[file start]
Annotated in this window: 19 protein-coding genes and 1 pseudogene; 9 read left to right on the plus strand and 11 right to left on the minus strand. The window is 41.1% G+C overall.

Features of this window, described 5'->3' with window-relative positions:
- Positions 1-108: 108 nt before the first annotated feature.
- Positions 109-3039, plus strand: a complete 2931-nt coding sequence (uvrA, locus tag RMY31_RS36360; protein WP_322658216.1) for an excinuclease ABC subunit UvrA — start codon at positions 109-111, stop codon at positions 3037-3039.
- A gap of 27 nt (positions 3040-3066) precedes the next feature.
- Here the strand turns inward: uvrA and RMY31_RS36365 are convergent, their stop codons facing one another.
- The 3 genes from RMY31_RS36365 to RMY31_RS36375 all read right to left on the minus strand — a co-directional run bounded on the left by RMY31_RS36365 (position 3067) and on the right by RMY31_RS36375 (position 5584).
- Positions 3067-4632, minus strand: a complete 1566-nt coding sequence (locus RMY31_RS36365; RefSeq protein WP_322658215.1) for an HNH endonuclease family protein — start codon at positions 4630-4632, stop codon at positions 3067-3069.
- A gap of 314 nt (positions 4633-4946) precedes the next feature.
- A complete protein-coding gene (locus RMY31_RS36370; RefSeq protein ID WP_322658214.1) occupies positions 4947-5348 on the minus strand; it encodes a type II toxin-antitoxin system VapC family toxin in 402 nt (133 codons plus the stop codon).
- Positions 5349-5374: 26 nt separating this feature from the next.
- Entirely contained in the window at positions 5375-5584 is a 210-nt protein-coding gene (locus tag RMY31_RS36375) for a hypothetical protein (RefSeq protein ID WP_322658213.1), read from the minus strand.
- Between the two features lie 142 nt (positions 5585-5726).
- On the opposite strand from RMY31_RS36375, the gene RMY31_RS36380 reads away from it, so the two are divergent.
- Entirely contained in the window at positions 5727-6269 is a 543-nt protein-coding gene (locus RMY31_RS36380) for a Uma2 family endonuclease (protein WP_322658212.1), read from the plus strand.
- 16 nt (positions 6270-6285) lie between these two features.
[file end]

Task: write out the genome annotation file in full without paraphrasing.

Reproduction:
Annotated in this window: 19 protein-coding genes and 1 pseudogene; 9 read left to right on the plus strand and 11 right to left on the minus strand. The window is 41.1% G+C overall.

Features of this window, described 5'->3' with window-relative positions:
- Positions 1-108: 108 nt before the first annotated feature.
- Positions 109-3039, plus strand: a complete 2931-nt coding sequence (uvrA, locus tag RMY31_RS36360; protein WP_322658216.1) for an excinuclease ABC subunit UvrA — start codon at positions 109-111, stop codon at positions 3037-3039.
- A gap of 27 nt (positions 3040-3066) precedes the next feature.
- Here the strand turns inward: uvrA and RMY31_RS36365 are convergent, their stop codons facing one another.
- The 3 genes from RMY31_RS36365 to RMY31_RS36375 all read right to left on the minus strand — a co-directional run bounded on the left by RMY31_RS36365 (position 3067) and on the right by RMY31_RS36375 (position 5584).
- Positions 3067-4632, minus strand: a complete 1566-nt coding sequence (locus RMY31_RS36365; RefSeq protein WP_322658215.1) for an HNH endonuclease family protein — start codon at positions 4630-4632, stop codon at positions 3067-3069.
- A gap of 314 nt (positions 4633-4946) precedes the next feature.
- A complete protein-coding gene (locus RMY31_RS36370; RefSeq protein ID WP_322658214.1) occupies positions 4947-5348 on the minus strand; it encodes a type II toxin-antitoxin system VapC family toxin in 402 nt (133 codons plus the stop codon).
- Positions 5349-5374: 26 nt separating this feature from the next.
- Entirely contained in the window at positions 5375-5584 is a 210-nt protein-coding gene (locus tag RMY31_RS36375) for a hypothetical protein (RefSeq protein ID WP_322658213.1), read from the minus strand.
- Between the two features lie 142 nt (positions 5585-5726).
- On the opposite strand from RMY31_RS36375, the gene RMY31_RS36380 reads away from it, so the two are divergent.
- Entirely contained in the window at positions 5727-6269 is a 543-nt protein-coding gene (locus RMY31_RS36380) for a Uma2 family endonuclease (protein WP_322658212.1), read from the plus strand.
- 16 nt (positions 6270-6285) lie between these two features.